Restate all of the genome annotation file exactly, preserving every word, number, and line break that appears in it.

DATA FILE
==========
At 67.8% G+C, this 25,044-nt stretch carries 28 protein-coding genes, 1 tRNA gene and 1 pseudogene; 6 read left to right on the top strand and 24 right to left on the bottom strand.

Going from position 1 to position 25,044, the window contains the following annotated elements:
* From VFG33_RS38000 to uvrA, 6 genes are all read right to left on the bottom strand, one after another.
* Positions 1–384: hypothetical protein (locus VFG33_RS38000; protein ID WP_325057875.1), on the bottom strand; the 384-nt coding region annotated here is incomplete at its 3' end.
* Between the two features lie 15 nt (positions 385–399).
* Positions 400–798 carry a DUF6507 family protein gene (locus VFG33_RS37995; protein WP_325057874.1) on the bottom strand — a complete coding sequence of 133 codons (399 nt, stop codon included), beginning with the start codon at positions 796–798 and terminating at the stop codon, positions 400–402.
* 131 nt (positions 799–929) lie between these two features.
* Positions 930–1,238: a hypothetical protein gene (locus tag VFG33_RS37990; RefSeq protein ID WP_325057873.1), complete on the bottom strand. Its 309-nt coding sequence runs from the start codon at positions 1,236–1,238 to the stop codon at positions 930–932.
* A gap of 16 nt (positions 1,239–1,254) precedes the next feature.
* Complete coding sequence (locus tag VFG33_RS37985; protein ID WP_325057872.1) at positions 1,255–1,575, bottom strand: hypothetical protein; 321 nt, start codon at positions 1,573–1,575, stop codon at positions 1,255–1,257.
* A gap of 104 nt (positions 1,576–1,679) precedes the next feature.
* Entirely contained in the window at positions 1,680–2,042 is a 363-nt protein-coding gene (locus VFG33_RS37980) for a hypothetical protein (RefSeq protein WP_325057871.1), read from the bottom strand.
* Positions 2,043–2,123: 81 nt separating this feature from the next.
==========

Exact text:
At 67.8% G+C, this 25,044-nt stretch carries 28 protein-coding genes, 1 tRNA gene and 1 pseudogene; 6 read left to right on the top strand and 24 right to left on the bottom strand.

Going from position 1 to position 25,044, the window contains the following annotated elements:
* From VFG33_RS38000 to uvrA, 6 genes are all read right to left on the bottom strand, one after another.
* Positions 1–384: hypothetical protein (locus VFG33_RS38000; protein ID WP_325057875.1), on the bottom strand; the 384-nt coding region annotated here is incomplete at its 3' end.
* Between the two features lie 15 nt (positions 385–399).
* Positions 400–798 carry a DUF6507 family protein gene (locus VFG33_RS37995; protein WP_325057874.1) on the bottom strand — a complete coding sequence of 133 codons (399 nt, stop codon included), beginning with the start codon at positions 796–798 and terminating at the stop codon, positions 400–402.
* 131 nt (positions 799–929) lie between these two features.
* Positions 930–1,238: a hypothetical protein gene (locus tag VFG33_RS37990; RefSeq protein ID WP_325057873.1), complete on the bottom strand. Its 309-nt coding sequence runs from the start codon at positions 1,236–1,238 to the stop codon at positions 930–932.
* A gap of 16 nt (positions 1,239–1,254) precedes the next feature.
* Complete coding sequence (locus tag VFG33_RS37985; protein ID WP_325057872.1) at positions 1,255–1,575, bottom strand: hypothetical protein; 321 nt, start codon at positions 1,573–1,575, stop codon at positions 1,255–1,257.
* A gap of 104 nt (positions 1,576–1,679) precedes the next feature.
* Entirely contained in the window at positions 1,680–2,042 is a 363-nt protein-coding gene (locus VFG33_RS37980) for a hypothetical protein (RefSeq protein WP_325057871.1), read from the bottom strand.
* Positions 2,043–2,123: 81 nt separating this feature from the next.